And I think the OPs question is a good one. No one should have to settle for a crappy trigger with the expectation that it needs a trip to a gunsmith to make it work for you. There ARE pistols out there with decent triggers out of the box. What pisses me off is that it wouldn't cost much more for the manufacturers to build their pistols with a good trigger to start with.

    The tough part is that works for me may not work for you. Of the pistols I've tried recently, the Walther PPQ stands out as having a good trigger out of the box. I'm also a big fan of H&Ks LEM triggers for a CCW pistol. On the other hand, I think Glock triggers suck out of the box. Luckily, you can greatly improve a Glock trigger for less than $50 yourself without having to send it to a gunsmith. Most DA/SA triggers need a lot of break-in or a trip to a good smith to improve them significantly.

    I would recommend settling on a particular trigger type you prefer first (SA, DA/SA, LEM, DAO, striker-fired), and then shoot them BEFORE you buy. I'm still amazed how many gun owners purchase guns without ever having shot one first. Whenever, I'm at the range, I'm always on the lookout for something new that I've never shot before...and I'm very generous in letting my range neighbors try my pistols too.

    Good luck on your search!
     
  10. 45 for me

    45 for me Oregon Well-Known Member

    Messages:
    301
    Likes Received:
    268
    Nobody has mentioned revolvers, but they have some of the best SA triggers out there. Another thing is there is only so much you can do with a striker fired pistol like a Glock. As a general rule, automatics that are single action only will start with a short crisp trigger pull and have the ability to be easily improved. I love the triggers on 1911's. Most 22 SAO's have a good pull too. You can also get SAO models of what are normally SA/DA pistols that will have a better trigger pull, like the Sig X5L1 or the CZ75 SA. I will say it seems to me that polymer pistols usually don't have as good of a trigger pull
     
  11. Dnaltrop

    Dnaltrop Portland, Oregon Member

    Messages:
    105
    Likes Received:
    5
    Old SW Model 10.

    It was my first revolver and ruined me for life. I shoot other guns, but every single trigger I pull is always compared internally to our 70-ish year old Victory model.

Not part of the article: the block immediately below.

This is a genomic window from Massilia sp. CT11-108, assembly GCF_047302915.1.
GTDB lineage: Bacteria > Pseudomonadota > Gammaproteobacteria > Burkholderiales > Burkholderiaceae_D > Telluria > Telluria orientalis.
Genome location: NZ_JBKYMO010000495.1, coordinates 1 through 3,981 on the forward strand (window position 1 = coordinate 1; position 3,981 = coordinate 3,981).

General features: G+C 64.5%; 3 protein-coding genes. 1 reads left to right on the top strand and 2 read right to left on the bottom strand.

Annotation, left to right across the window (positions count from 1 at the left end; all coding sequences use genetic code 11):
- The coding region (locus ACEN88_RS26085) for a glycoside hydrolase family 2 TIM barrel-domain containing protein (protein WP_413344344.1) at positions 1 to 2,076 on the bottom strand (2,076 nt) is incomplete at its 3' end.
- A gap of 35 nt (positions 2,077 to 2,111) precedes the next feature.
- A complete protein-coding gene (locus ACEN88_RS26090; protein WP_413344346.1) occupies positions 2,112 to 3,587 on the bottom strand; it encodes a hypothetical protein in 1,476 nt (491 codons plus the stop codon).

One of the best used guns you can pick up for under $300. Newer ones aren't bad either.
     
  12. Mikej

    Mikej Portland Gold Supporter Gold Supporter 2015 Volunteer 2016 Volunteer

    Messages:
    3,186
    Likes Received:
    3,153
    A big part of trigger pull is the puller, YOU. I don't have a lot of experience but I'll say that the Kimber Stainless II has an excellent trigger pull IMO. I don't say light, as in 2lbs, means great, it's supposedly at about 5lbs and sweet, in my experience so far. That may very well be normal for a lot of 1911s. Now I'm shooting a CZ75 .40. I'd heard how great they are, and I'm expecting to get a group like the Kimber. Rude awakening! I'm not even good from rest compared to the Kimber. I let a man, I know to be a good shot, at the range shoot 10 at 50' and he put most of them inside three inches. Trigger control! Trigger control! As far as I know the guy had never shot a CZ75.

    As said above too, a S&W revolver SA is going to be great pull, an LC9 in DAO is going to suck compared to that. In my limited experience so far I'd say get a gun that feels good in the hand and learn to shoot it.

    Mike
     
  13. evltwn

    evltwn Gold Hill Oregon Bronze Supporter Bronze Supporter

    Messages:
    563
    Likes Received:
    338
    I just wanted to add another thought to this topic...unless your proposed new pistol is really high end, it was...wait for it, mass produced. It was created with the features that meet its price point, and the "perfect" trigger is generally not among the features offered. In addition, among the company's officers, is, yes, you guessed it, a lawyer, or two, or TEN. Their objective is NOT to give you a sweet, light, crisp trigger...its to keep lawsuits from their desks. So, find the gun you like, take it to your smith for refinement, or...keep looking for that gun that "should" be perfect in every way. While you are searching, I will be shooting.